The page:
NAV CANADA plans $100m Aireon dividend

The decision by the private sector company responsible for Canadian air traffic control to help develop advanced space-based aircraft tracking, reckons that the move will generate over $100m in customer fuel savings on North Atlantic routes.

NAV CANADA intends to be a partner in Aireon – the planned joint venture whose mandate is to provide revolutionary global satellite-based tracking capability for air navigation service providers – along with Iridium Communications with support from the U.S. Federal Aviation Administration (FAA) and suppliers Harris Corporation and ITT Exelis

Global aircraft tracking capability will be supplied through Automatic Dependent Surveillance – Broadcast (ADS-B) receivers built into Iridium NEXT, the second generation satellite constellation to be launched by Iridium in the 2015-2017 period

NAV CANADA also intends to participate in Aireon as its first customer, aiming to deploy this new satellite-based surveillance capability in its North Atlantic airspace operations, most of which is without surveillance today.

“Together with our employees and customers, NAV CANADA is very much looking forward to being a part of this once-in-a lifetime opportunity,” said John Crichton, President & CEO of NAV CANADA. “We understand the challenges faced by air navigation service providers (ANSPs) and airlines around the world. Our joint efforts through Aireon are aimed to improve both safety and flight efficiency, while contributing to a greener environment.”

Crichton noted that as a future customer, NAV CANADA is well placed to take advantage of the benefits that Aireon will offer, based on the experience and expertise of NAV CANADA people in providing air traffic services over the North Atlantic, the busiest oceanic airspace in the world and the largest by traffic volume.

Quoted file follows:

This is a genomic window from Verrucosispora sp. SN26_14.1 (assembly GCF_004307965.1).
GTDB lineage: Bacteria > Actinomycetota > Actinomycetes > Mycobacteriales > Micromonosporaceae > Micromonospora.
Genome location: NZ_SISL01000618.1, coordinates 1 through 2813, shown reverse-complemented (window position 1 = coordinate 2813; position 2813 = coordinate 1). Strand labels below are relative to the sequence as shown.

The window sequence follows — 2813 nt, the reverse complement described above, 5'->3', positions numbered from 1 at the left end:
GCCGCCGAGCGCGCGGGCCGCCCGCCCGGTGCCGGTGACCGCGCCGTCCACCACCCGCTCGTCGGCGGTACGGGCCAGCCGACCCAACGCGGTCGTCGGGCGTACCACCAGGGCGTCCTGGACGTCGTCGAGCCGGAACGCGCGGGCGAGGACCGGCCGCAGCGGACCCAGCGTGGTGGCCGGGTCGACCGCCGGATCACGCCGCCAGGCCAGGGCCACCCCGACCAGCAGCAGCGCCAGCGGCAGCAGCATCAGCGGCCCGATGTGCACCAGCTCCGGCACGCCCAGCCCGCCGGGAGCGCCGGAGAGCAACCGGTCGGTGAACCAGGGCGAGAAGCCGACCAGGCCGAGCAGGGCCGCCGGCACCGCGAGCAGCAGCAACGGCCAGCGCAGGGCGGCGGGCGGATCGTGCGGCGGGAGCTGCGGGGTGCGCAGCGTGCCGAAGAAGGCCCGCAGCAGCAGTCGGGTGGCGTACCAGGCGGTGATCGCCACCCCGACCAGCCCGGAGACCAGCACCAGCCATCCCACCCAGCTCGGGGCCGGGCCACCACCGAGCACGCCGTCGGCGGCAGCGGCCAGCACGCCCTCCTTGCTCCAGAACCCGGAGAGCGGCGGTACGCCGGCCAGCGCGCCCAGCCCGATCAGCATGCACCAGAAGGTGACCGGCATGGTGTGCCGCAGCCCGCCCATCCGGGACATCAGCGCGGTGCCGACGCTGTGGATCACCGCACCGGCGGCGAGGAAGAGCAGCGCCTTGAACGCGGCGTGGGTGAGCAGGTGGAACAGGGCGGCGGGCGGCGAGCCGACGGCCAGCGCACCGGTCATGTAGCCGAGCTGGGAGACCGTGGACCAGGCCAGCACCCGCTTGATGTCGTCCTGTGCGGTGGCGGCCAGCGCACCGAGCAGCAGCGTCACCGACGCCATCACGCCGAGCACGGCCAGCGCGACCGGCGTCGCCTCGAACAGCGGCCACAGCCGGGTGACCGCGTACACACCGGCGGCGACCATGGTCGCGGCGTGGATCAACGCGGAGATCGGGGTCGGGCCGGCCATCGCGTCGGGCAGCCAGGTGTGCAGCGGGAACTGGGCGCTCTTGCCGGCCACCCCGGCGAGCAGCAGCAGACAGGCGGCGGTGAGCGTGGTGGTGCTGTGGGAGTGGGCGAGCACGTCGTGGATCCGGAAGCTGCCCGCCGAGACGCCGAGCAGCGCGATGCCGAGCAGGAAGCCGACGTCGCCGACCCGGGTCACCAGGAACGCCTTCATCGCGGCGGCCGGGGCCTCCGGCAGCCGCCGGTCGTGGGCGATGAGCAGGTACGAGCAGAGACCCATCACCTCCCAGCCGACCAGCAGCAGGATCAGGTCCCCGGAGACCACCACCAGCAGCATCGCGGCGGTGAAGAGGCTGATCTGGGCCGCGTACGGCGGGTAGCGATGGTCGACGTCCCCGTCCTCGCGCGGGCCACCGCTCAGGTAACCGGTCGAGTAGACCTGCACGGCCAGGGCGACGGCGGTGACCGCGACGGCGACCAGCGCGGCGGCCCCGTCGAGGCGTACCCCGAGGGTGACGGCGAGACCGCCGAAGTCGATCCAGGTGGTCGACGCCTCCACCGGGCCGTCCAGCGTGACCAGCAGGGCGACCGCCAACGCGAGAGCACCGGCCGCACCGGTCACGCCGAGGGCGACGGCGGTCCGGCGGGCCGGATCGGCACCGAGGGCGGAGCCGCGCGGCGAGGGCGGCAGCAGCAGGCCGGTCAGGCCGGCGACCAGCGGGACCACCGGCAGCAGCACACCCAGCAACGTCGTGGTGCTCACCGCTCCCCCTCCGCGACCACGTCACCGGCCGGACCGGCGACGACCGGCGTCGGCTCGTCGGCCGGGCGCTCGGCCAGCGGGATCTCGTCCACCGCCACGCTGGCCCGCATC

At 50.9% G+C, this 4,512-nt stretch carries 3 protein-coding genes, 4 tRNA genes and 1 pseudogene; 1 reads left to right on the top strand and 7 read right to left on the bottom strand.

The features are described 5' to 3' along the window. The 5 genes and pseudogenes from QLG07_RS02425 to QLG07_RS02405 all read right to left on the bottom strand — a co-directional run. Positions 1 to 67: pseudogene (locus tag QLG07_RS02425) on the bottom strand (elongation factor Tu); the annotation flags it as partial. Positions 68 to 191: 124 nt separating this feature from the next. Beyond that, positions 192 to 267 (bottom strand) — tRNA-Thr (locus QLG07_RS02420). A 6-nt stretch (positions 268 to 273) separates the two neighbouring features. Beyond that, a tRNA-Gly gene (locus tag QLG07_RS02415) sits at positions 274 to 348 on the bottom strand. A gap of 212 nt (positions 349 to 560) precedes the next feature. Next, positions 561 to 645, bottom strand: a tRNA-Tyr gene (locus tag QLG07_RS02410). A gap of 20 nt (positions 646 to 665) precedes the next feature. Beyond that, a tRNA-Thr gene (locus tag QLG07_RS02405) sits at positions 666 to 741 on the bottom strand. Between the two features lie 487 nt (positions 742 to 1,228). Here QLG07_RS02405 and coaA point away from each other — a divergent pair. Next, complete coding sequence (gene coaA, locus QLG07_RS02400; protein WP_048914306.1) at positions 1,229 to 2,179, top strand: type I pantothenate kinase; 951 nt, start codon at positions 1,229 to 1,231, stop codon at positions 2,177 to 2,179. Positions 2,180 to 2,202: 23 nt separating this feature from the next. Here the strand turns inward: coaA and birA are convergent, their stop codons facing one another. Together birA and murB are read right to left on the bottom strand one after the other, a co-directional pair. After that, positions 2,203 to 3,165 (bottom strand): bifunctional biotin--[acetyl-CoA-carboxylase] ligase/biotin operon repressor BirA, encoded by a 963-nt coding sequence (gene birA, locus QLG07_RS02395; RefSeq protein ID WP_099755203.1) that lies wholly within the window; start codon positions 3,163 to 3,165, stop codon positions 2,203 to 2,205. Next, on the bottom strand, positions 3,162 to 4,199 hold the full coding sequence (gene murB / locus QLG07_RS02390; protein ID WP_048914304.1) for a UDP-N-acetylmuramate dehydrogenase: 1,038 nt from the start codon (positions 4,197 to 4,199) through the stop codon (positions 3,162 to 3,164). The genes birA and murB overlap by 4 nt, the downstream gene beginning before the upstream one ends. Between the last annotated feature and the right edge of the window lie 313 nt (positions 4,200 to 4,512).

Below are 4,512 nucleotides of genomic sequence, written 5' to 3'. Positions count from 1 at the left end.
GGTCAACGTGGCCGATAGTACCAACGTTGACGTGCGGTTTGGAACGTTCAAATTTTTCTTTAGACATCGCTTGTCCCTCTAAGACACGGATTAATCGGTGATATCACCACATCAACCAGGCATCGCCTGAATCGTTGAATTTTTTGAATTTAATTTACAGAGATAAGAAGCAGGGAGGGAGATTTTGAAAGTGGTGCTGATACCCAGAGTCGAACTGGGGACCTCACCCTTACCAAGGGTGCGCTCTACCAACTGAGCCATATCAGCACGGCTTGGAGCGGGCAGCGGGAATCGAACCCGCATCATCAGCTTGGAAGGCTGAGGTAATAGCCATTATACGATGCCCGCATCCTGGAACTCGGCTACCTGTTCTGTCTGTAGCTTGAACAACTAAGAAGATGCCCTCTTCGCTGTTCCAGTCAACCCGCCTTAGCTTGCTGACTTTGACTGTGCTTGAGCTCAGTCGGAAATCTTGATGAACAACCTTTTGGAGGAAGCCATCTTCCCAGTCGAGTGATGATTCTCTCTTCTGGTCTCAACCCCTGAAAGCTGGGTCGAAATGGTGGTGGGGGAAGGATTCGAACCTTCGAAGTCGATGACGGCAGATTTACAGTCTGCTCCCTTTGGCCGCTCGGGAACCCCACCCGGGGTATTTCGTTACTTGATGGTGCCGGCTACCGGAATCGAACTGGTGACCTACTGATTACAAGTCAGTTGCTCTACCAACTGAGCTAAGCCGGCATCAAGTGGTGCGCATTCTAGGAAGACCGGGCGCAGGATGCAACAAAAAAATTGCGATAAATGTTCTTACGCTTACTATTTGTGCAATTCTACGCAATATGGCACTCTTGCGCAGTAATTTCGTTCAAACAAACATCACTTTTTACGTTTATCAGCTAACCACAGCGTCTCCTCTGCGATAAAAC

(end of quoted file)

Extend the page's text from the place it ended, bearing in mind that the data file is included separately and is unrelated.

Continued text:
In his remarks at the news conference held at the National Press Club in Washington, D.C., announcing the formation of the Aireon joint venture, Crichton noted that NAV CANADA manages the second largest air navigation service in the world by traffic volume, next to the FAA. In its North Atlantic operation, the company co-operates with other air traffic service providers such as the FAA and NATS in the UK.

“In addition to the North Atlantic, we also manage traffic throughout the remote northern regions of Canada and the Arctic Ocean, so innovation delivered through Aireon is a big deal for us,” Crichton said. “We know first hand how important it is to find a solution that covers areas that are not reachable through current land-based systems.”

NAV CANADA and other ANSPs around the world have been working for years to find ways to improve efficiency and service for oceanic and remote air travel, and to increase capacity. The company recently upgraded its oceanic air traffic system, and expanded the reach of its aircraft tracking through land-based ADS-B systems covering the airspace over Hudson Bay, the Eastern Arctic and Greenland.

“Customers are seeing big benefits from this effort, and the work of other ANSPs around the world, in terms of fuel savings and reduced emissions through the use of improved routes and altitudes,” Crichton said. “This work will continue, but we all know much more can and must be done.”

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